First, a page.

I have been driving around with large planters in the back of my car, collected from my parent’s garden a couple of weeks ago. Once I move in I can get my hands dirty and plant up some winter veggies. There are also plants to rescue from the allotment. So that’s the immediate plans for the garden… the rest will have to be unveiled as we move forward :)

What do you think?



*We have been trying to sell Ryan’s flat and buy our new house since the end of May. It was a complicated and seemingly unending process, and it was the flat and not the house that made the last couple of weeks so nail-bitingly tense.

The house images were taken by Thomas Merrifield, Didcot.

Posted in Blog on Oct 5, 2014 ·

Tag: gardens

Glutbusters: October 2014

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Homegrown Garlic, Rosemary & Lemon Thyme
Homegrown Garlic, Rosemary & Lemon Thyme by Susy Morris

Well, that was the driest September since records began, and one of the warmest this century! Good news for the last of the summer crops; bad news for the gardener toting the watering can…. The warm weather means there’s still time to plant overwintering onions, so have a look at September’s advice on that topic. A true GlutBusters tip arrived in my inbox from Suttons this week, who recommend planting your onions closely, then harvesting every other plant as a ‘green bunching onion’ in March and April, leaving the others to bulb up nicely for a later harvest. Sounds good to me!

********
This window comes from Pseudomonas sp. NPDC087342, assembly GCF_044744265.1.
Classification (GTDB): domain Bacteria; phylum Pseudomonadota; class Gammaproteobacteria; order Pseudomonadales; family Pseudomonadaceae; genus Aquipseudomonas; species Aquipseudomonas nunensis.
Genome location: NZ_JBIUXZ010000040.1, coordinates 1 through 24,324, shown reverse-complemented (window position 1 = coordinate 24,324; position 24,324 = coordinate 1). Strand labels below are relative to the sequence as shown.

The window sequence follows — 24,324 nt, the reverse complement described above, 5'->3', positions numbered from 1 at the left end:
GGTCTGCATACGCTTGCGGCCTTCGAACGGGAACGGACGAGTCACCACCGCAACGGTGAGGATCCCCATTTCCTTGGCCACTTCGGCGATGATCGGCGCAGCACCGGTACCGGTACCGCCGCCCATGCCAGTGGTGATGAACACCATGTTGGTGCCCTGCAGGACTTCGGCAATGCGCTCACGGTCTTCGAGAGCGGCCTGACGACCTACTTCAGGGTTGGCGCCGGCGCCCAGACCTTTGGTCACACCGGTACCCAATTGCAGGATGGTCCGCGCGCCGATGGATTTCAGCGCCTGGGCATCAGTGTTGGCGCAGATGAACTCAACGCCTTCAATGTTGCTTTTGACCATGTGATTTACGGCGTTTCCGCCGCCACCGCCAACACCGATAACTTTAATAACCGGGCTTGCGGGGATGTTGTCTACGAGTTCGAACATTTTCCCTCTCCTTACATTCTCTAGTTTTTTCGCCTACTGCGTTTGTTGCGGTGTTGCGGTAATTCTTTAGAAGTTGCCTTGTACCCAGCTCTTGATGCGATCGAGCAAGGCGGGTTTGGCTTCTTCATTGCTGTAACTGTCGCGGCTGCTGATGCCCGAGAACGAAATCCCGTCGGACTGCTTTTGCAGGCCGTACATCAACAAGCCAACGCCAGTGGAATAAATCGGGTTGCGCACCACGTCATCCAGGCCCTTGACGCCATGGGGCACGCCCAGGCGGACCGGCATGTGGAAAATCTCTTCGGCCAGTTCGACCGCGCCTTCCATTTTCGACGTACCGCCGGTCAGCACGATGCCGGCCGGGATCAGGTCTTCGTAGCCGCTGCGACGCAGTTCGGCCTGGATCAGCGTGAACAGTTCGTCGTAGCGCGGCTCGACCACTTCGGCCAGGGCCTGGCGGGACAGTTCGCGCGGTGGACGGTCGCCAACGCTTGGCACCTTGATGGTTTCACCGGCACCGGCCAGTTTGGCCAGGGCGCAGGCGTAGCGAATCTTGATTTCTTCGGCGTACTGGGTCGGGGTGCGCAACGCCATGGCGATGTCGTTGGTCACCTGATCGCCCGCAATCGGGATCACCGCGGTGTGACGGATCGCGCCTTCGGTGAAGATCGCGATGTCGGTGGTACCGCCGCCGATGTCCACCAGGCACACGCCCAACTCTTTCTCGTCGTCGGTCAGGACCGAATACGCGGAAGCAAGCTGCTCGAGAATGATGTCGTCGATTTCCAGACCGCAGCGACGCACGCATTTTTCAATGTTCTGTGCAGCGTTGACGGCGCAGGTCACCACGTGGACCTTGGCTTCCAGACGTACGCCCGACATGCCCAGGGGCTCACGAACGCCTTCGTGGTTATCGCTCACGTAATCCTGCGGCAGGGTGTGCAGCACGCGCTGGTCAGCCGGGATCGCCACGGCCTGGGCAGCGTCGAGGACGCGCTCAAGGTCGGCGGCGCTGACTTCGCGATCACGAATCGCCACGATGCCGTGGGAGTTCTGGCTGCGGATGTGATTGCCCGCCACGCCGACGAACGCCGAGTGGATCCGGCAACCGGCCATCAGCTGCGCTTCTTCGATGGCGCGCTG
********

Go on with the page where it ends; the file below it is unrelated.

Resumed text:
It may be hard to grow a year’s supply of onions in a small garden, but it’s easier to come close to self-sufficiency in garlic. Depending on which variety you choose, garlic can be planted from October right through until February – it needs a period of winter cold before it really gets going. Indeed, it’s not unusual to see no signs of life from your garlic until February, but rest assured it’s still there under the soil.

Seed garlic is sold as bulbs, and it’s relatively easy to find a supplier that will allow you to mix-and-match if you want more than one variety. Keep the bulbs intact until you’re ready to plant, and then simply break them apart and push the individual cloves down into holes made with a dibber, about 7 cm (3 inches) deep. The standard spacing is 15 cm apart. Keep your garlic patch weed-free, and don’t water it unless there’s a period of very dry weather, as garlic bulbs can rot if they are too damp. Your harvest is ready when the leaves turn brown and flop down of their own accord, usually in August.